The bus journey of half an hour is really pretty and passes some very beautiful bays before heading out to Balandra and Telecote beaches.
Balandra is definitely very beautiful and especially so from up on top of a nearby hill we climbed to get a better view out over the bays.
The white sand beaches form crescents around the shallow turquoise water.
A few beach umbrellas that you can hire for some shade but other than that and the small car park there’s no man made objects in sight.
There were some people around when we were there but it definitely wasn’t crowded at all.
We rented a two person kayak and Annabel and I paddled out into the clear waters to explore the rocky coastline.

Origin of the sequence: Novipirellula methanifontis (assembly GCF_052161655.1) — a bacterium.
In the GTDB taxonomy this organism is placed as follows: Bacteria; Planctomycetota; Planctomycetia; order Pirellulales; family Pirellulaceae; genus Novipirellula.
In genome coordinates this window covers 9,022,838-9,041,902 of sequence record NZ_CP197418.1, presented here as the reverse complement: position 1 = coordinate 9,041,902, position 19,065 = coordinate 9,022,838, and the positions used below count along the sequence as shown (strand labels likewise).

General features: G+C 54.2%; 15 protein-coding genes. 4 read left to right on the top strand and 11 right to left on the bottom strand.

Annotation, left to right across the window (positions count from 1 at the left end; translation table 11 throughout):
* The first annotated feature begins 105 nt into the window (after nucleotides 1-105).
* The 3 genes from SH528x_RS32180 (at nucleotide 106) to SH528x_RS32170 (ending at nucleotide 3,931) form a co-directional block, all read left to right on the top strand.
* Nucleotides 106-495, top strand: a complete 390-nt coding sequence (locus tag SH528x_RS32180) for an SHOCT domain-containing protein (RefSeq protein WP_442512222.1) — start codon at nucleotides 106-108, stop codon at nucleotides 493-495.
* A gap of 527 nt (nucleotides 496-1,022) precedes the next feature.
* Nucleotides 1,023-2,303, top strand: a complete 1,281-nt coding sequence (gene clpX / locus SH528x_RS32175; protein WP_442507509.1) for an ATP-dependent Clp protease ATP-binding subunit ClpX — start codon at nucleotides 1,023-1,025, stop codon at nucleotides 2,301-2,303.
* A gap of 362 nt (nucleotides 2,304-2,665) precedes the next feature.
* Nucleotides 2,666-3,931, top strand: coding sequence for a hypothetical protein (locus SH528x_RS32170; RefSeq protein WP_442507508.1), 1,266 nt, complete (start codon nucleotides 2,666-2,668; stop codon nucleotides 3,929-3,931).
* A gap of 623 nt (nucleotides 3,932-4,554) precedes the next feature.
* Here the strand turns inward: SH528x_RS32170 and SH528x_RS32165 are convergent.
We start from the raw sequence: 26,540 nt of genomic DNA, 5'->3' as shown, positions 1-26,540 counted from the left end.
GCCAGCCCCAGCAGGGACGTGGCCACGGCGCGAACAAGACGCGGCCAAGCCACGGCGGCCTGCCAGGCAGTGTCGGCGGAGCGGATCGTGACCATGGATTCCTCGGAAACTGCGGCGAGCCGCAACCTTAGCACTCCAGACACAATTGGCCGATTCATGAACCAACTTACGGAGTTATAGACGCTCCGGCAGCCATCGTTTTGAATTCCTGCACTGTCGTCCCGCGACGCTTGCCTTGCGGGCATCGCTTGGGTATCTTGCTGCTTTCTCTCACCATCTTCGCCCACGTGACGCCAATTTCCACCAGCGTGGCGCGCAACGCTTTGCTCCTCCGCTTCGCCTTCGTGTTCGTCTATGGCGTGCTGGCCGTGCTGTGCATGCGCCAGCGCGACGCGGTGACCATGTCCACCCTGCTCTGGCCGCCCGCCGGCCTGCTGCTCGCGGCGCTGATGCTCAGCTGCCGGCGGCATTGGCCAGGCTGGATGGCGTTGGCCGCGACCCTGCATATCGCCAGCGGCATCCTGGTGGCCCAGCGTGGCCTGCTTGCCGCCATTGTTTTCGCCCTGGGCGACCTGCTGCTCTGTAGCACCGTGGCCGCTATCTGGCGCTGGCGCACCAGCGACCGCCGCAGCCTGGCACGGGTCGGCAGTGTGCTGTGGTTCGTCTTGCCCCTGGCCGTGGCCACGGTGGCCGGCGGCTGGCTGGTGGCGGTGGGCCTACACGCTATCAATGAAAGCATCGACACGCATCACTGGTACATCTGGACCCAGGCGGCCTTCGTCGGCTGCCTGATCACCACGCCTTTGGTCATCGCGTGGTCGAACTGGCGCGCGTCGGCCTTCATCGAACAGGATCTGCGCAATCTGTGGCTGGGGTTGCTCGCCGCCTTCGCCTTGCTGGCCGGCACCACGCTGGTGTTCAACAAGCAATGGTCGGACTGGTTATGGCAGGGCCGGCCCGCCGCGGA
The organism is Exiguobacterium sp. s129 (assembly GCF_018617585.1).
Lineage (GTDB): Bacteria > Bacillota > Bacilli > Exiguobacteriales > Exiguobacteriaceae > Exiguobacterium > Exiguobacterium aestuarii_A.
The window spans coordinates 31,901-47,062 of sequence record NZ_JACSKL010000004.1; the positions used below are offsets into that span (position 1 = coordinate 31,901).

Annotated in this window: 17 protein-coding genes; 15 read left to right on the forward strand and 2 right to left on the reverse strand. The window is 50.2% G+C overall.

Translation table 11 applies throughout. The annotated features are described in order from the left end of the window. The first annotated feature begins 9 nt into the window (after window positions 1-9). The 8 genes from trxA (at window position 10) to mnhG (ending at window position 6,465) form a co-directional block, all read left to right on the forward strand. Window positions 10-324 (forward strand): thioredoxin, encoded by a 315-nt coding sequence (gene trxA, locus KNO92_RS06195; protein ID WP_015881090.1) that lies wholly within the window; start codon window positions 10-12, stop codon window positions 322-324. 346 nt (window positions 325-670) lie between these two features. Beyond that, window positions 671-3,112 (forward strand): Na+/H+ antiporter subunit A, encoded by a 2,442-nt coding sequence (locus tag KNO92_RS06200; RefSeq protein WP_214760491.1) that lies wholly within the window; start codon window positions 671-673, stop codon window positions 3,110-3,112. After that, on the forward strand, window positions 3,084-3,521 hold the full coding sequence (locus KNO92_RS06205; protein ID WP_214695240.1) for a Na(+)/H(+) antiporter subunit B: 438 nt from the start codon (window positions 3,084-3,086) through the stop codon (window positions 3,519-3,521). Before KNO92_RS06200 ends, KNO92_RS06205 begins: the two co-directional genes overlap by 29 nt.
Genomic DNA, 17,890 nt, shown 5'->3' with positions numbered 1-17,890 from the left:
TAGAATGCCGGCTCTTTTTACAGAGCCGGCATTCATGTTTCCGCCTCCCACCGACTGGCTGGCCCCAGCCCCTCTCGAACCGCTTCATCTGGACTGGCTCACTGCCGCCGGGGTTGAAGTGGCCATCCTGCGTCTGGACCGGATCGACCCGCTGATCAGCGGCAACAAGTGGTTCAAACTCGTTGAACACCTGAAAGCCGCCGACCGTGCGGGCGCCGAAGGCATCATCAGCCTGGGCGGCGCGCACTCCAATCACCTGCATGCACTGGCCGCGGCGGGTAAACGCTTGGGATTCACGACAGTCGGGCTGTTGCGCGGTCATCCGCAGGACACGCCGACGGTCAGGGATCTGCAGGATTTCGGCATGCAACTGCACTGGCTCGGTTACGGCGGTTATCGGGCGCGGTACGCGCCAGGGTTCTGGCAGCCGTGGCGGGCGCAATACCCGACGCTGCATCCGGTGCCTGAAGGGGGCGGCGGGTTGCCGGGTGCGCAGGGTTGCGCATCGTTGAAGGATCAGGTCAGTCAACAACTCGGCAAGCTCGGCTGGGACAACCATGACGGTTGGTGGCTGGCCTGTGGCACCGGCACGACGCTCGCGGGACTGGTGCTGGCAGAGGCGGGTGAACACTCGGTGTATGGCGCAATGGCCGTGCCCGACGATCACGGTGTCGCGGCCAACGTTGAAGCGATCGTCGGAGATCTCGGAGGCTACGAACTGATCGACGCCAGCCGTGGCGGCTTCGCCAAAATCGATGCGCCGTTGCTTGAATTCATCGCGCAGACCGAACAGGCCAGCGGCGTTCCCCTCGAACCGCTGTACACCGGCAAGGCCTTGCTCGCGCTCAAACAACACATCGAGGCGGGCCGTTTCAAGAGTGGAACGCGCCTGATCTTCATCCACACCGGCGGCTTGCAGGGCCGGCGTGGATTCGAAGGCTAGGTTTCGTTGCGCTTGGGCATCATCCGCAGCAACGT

What we really wanted to do though was snorkel and what Balandra beach does lack is snorkel gear rental, so we hopped back on the bus and headed to Pichilingue Beach where we knew we could rent gear.
Pichilingue beach is near the port but has a coral reef one side of the bay with lovely tropical fish and a nice sandy beach to relax on as well as a couple of beach bar/restaurants to grab something to eat or drink.
We literally spent hours on this beach just enjoying watching Annabel have fun in the water and the sunset over the ocean before catching the bus back to town.
Having a casita with cooking facilities meant we could prepare food at home but we did also eat out in town.
We had two favourites, Cafe Freda just off of the beach front and Los Laureles along the beach front road.
Cafe Freda has lovely wall murals of Freda Kahlo and serves simple Mexican food at very affordable prices with many Mexican families enjoying the menu.